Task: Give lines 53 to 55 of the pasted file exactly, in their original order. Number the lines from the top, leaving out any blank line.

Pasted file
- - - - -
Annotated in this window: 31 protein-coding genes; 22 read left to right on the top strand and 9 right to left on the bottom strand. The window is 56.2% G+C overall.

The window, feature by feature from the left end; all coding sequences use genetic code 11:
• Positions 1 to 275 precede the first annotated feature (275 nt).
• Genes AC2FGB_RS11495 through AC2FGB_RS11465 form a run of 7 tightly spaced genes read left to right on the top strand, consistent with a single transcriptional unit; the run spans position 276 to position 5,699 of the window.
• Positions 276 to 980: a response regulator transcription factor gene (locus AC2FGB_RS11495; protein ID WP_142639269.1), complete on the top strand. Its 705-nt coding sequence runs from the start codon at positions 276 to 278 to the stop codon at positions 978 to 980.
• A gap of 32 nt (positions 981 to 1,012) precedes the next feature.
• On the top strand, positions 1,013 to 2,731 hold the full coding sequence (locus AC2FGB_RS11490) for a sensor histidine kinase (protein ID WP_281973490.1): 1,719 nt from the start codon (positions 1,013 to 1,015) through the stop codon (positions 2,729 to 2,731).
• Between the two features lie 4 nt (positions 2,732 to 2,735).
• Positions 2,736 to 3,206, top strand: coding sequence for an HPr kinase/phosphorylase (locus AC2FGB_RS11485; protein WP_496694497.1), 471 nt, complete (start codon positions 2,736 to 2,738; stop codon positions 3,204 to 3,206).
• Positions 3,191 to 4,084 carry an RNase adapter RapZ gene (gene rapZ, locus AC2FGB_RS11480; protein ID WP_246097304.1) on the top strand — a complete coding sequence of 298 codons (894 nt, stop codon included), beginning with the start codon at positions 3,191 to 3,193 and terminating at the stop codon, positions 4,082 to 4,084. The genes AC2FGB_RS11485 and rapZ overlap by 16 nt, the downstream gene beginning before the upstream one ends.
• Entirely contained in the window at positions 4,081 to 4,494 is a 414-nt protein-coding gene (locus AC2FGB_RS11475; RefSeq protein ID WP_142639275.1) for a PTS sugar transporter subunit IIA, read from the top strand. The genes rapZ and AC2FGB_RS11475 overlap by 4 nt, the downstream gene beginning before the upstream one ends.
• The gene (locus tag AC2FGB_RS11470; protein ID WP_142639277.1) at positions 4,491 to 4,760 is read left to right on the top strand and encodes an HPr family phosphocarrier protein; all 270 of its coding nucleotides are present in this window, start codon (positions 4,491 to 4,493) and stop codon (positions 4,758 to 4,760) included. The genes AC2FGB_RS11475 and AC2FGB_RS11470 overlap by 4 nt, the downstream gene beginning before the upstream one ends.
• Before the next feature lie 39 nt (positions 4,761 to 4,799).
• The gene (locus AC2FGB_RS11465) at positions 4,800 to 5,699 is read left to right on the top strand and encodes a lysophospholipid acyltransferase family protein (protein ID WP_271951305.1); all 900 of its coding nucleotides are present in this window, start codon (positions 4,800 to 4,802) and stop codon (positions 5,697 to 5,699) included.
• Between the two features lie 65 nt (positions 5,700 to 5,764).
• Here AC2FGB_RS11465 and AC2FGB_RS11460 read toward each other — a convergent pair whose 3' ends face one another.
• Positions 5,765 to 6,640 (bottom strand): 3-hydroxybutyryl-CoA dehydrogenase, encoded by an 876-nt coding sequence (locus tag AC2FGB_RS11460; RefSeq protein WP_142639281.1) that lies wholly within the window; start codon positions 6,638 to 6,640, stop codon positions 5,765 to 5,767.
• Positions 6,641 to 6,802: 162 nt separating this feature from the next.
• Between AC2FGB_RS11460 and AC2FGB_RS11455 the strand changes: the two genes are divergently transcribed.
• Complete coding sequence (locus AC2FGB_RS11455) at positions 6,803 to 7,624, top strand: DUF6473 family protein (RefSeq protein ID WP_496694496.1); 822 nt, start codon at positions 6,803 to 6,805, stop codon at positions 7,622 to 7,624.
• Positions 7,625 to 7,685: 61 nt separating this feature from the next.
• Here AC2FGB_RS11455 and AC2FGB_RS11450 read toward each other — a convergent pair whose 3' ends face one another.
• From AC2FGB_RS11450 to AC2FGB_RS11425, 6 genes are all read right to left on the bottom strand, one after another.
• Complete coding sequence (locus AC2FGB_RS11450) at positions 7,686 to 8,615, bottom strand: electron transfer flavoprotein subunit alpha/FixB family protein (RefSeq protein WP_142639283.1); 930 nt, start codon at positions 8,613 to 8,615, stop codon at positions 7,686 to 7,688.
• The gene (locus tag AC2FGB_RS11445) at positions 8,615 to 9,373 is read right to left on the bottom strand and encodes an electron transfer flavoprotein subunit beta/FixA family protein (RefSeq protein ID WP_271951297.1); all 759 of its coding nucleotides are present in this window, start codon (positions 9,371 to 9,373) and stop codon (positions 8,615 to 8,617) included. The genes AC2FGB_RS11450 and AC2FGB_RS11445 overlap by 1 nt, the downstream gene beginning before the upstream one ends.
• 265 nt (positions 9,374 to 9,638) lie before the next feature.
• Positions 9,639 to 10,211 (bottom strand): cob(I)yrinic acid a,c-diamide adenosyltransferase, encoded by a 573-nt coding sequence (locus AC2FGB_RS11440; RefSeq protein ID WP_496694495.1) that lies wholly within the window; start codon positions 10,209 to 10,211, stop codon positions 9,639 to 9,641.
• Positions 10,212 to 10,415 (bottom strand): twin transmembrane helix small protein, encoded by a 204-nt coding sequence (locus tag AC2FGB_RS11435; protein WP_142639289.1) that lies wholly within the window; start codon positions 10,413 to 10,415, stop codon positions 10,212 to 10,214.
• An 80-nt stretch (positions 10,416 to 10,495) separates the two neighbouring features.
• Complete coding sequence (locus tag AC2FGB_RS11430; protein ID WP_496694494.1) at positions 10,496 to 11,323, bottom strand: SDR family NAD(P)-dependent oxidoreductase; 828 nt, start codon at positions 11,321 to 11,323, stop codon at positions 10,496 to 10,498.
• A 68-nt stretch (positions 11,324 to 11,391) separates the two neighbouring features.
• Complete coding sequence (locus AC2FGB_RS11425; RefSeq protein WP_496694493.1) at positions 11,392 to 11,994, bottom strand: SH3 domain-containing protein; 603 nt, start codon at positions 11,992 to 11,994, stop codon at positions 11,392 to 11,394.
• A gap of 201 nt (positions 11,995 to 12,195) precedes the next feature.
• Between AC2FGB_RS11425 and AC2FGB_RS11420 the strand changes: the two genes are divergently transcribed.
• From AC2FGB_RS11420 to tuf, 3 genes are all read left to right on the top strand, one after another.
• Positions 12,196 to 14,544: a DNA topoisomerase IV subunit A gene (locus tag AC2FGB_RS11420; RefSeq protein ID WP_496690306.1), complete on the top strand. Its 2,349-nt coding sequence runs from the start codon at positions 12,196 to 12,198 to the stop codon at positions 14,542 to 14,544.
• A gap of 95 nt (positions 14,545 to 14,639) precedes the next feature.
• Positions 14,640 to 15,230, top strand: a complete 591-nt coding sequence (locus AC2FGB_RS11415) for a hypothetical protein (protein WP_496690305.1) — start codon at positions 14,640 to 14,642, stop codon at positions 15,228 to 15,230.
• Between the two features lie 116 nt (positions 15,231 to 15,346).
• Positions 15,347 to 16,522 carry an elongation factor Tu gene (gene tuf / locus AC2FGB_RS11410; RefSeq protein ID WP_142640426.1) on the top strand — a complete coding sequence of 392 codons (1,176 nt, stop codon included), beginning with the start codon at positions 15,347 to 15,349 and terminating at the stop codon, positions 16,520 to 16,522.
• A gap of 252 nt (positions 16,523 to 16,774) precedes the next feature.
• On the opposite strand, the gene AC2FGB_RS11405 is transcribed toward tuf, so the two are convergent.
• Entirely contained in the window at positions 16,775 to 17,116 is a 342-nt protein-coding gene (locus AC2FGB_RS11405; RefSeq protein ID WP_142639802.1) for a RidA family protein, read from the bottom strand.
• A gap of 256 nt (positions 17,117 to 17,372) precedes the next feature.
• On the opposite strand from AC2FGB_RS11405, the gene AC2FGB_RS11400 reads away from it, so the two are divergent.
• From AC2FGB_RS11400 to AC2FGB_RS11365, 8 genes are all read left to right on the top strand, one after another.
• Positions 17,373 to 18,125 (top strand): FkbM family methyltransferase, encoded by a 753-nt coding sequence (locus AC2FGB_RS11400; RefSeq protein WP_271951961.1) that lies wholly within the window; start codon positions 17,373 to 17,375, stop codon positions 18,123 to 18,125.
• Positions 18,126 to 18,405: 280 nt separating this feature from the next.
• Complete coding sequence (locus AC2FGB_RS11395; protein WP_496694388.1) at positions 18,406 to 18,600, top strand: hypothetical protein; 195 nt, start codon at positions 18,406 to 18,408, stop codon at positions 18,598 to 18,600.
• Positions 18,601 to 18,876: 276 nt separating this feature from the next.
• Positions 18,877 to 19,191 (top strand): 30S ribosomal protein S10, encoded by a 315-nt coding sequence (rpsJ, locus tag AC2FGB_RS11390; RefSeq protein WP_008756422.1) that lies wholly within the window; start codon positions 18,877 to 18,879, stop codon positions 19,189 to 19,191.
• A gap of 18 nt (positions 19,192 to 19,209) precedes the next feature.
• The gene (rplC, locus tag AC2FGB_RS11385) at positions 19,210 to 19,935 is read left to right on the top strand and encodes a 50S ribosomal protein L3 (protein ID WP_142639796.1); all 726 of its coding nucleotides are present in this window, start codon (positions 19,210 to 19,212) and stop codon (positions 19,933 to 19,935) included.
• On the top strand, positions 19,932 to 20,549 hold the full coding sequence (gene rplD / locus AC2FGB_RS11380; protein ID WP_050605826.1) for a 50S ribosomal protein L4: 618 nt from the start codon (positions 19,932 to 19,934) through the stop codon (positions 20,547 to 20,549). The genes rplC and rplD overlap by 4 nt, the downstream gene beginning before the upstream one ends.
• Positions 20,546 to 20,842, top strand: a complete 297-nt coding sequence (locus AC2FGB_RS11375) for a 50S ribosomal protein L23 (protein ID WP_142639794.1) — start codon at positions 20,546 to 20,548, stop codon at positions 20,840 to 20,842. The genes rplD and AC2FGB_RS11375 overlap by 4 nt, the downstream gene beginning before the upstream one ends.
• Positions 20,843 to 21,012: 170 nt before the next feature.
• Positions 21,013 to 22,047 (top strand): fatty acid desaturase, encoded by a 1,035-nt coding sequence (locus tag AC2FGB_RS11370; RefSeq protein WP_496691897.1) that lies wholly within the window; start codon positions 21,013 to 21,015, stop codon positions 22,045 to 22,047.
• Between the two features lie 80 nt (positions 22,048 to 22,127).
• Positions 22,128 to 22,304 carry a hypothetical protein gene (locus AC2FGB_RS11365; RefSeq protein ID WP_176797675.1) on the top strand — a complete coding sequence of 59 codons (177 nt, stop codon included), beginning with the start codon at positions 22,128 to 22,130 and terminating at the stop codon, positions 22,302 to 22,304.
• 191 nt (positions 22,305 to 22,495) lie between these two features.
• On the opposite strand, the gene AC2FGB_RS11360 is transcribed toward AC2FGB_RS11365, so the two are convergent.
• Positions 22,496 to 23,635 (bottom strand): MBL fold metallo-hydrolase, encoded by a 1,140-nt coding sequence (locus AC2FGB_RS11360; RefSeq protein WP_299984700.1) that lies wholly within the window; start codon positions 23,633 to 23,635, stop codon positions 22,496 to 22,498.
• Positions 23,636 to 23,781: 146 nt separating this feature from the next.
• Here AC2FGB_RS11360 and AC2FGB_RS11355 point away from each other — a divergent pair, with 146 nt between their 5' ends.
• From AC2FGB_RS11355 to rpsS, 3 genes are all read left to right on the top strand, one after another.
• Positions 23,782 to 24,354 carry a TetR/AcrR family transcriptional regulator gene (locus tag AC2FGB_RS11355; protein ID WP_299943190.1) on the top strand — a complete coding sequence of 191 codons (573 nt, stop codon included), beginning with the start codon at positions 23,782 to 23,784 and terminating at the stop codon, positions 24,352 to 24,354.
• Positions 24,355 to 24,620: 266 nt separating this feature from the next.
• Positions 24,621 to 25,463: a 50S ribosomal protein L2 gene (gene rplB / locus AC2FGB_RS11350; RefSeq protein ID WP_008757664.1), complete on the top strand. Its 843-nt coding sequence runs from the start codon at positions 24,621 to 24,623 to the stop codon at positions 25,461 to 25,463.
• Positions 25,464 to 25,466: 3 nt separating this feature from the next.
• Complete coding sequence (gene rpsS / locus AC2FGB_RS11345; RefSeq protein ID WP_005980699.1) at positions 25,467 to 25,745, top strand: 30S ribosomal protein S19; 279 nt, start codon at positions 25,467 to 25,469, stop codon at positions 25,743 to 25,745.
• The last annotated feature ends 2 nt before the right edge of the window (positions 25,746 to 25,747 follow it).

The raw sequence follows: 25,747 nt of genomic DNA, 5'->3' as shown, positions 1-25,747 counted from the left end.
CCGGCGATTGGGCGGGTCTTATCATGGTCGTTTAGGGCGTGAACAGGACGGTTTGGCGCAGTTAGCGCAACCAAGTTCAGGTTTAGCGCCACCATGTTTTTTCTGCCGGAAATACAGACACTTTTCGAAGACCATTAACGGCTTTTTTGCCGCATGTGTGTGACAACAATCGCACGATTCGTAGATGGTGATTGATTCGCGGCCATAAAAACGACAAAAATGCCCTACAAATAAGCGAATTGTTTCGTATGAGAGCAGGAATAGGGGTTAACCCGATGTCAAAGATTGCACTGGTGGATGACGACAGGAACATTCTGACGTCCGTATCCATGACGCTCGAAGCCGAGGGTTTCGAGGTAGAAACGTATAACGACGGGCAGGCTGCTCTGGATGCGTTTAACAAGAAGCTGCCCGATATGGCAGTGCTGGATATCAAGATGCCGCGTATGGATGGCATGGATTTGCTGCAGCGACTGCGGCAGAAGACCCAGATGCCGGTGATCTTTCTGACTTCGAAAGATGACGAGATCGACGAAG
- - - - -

• The gene (rplC, locus tag AC2FGB_RS11385) at positions 19,210 to 19,935 is read left to right on the top strand and encodes a 50S ribosomal protein L3 (protein ID WP_142639796.1); all 726 of its coding nucleotides are present in this window, start codon (positions 19,210 to 19,212) and stop codon (positions 19,933 to 19,935) included.
• On the top strand, positions 19,932 to 20,549 hold the full coding sequence (gene rplD / locus AC2FGB_RS11380; protein ID WP_050605826.1) for a 50S ribosomal protein L4: 618 nt from the start codon (positions 19,932 to 19,934) through the stop codon (positions 20,547 to 20,549). The genes rplC and rplD overlap by 4 nt, the downstream gene beginning before the upstream one ends.
• Positions 20,546 to 20,842, top strand: a complete 297-nt coding sequence (locus AC2FGB_RS11375) for a 50S ribosomal protein L23 (protein ID WP_142639794.1) — start codon at positions 20,546 to 20,548, stop codon at positions 20,840 to 20,842. The genes rplD and AC2FGB_RS11375 overlap by 4 nt, the downstream gene beginning before the upstream one ends.